Mark Phippard wrote:
> You have to take everything I say with a grain of salt because since I
> do not work down in the code I could use terms different than Dan,
> Paul etc do. That being said, I view there are two kinds of
> implicit - this is created at the time a path is created. It is the
> history of revisions and paths that initially make up the item.
> explicit - everything that is merged into the path after it is created.
Yes, I understand your definitions. I don't understand why those are the
My understanding of the whole point of merge tracking is that we're trying
to keep track of all the sources of changes made to a given directory that
*are external to* the regular ol' update-edit-commit cycle. Copies are
*not* external to that cycle. A copy doesn't feed data from some other
source into an existing object -- quite the opposite. So I don't understand
why 'svn copy trunk branches/my-branch' should record mergeinfo on
branches/my-branch. The information there is completely redundant with the
information already contained in branches/my-branch's history. It doesn't
represent changes brought into my-branch from some other source, because
that source is just my-branch itself prior to some name change (which I
posit is irrelevant from the standpoint of history tracking).
> Perhaps I need to see your definitions.
I provided them in my original mail:
Every node's ancestry set consists to two things:
1. its natural version history (changes made and committed
directly to the object or its children), and
2. merges of changes made to alternate lines of history.
The first of these we call "implicit mergeinfo"; the latter "explicit
mergeinfo". Explicit mergeinfo can be stored literally on a node via
the svn:mergeinfo property, or can be inherited from its parent
>> This logic concerns me, and relates to a question I asked Paul yesterday
>> about svn:mergeinfo on a path having references to merge sources from the
>> same path. Say I have a single branch (trunk) that I'm working on, and need
>> to undo a committed change. I merge -c-N the change. Now, do we expect
>> that the mergeinfo for trunk contains:
>> ? I say "no". Why do I rate a special record of an undoing commit, when I
>> don't have any special records of "doing" commits?
> I say "no" too. If a path is created by copying trunk at r100 you get
> this mergeinfo:
> If you do a reverse merge of revision 90, the mergeinfo should be
> changed to this:
You changed the scenario. I didn't say anything about a copy. I'm talking
about simply using merge to undo a revision previously made on a given line
of history. Should we record that fact or not?
But let's look at your example, incorporating mine into to. We have a
trunk, and we have a branch 'foo' created from trunk@100. In r90 of the
trunk, someone committed a nasty bug. In r110, they reverse-merged r90 and
committed, effectively undoing the bug introduction.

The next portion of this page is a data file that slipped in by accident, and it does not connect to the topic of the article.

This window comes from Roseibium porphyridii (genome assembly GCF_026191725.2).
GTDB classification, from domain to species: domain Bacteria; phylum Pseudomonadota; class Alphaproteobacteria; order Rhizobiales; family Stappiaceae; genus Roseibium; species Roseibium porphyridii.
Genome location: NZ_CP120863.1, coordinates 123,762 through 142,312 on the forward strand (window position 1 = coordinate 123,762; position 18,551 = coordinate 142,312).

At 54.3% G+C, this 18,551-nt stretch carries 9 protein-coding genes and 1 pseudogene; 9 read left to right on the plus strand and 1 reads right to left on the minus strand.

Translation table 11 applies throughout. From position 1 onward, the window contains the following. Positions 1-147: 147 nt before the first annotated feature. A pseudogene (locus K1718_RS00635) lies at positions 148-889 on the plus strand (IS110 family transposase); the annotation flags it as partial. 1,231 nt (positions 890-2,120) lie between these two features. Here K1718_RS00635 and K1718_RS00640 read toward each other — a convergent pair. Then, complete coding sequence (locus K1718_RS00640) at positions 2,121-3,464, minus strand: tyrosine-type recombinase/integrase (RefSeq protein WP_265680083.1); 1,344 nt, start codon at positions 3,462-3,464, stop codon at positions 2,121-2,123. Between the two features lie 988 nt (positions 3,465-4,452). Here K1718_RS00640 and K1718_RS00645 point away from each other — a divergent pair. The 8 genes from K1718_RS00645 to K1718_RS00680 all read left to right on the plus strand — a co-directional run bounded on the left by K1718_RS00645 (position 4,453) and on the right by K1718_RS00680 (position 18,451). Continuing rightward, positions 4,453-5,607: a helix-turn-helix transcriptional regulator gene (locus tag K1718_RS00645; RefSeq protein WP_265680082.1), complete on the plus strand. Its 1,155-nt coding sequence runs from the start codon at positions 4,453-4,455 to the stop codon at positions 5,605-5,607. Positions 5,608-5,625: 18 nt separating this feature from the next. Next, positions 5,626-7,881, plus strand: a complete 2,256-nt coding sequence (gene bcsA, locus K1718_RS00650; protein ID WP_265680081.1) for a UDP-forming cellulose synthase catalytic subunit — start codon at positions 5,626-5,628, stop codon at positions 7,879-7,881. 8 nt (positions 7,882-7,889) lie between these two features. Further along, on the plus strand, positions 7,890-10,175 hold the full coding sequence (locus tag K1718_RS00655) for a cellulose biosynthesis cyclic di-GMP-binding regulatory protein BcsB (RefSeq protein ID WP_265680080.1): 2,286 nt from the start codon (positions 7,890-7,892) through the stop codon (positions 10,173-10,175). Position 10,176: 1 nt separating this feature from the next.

So, first things first. When the reverse-merge of r90 was committed to
trunk as r110, did it introduce mergeinfo *on trunk itself* of:
The answer to this question is critical to my understanding of what we're
trying to do here; hand-waving around this is not an option for me.
Moving on, using my definition of implicit mergeinfo (which is a misnomer,
really, as it has nothing to do with merging), when I created the branch
'foo' from trunk@100, there was no need to record any mergeinfo whatsoever
yet. I had not yet introduced changes to 'foo' from an alternate line of
history. I had merely forked a single line of history.
Now I wish to merge the bugfix from the trunk. There are a few ways to do this.
First, I could merge the undoing revision committed in r110.
$ svn merge -c 110 http://.../trunk trunk
To me, this now earns 'foo' some mergeinfo:
Why? Because this is the first time in the history of 'foo' that the source
of our changes was some alternate line of history (the other tong of our
fork from trunk).
Alternatively, we could reverse-merge r90 onto 'foo' using trunk as the
source, fixing the bug on our branch the same way it was fixed on the trunk.
$ svn merge -c -90 http://.../trunk branches/foo
But here's where I question what happens. Should 'foo' get mergeinfo now?
In my opinion, this is *exactly the same scenario* as when we reverse-merged
r90 on trunk itself, and therefore should have exactly the same results.
Finally, we could reverse-merge r90 using 'foo' as the source.
$ svn merge -c -90 http://.../branches/foo branches/foo
But my merge source normalization logic would internally remap this as a
reverse-merge of r90 using trunk as the source, so this becomes the same as
the previous method.
I'm terribly sorry if I'm overthinking (or worse, underthinking) this
problem. And I know I'm trying to catch up on many, many moons of work done
before I looked at the first line of merge tracking code. Hopefully someone
can set me straight right quick and, as a result, educate the community as a
C. Michael Pilato <email@example.com>
CollabNet <> www.collab.net <> Distributed Development On Demand
Received on Tue Nov 6 16:14:35 2007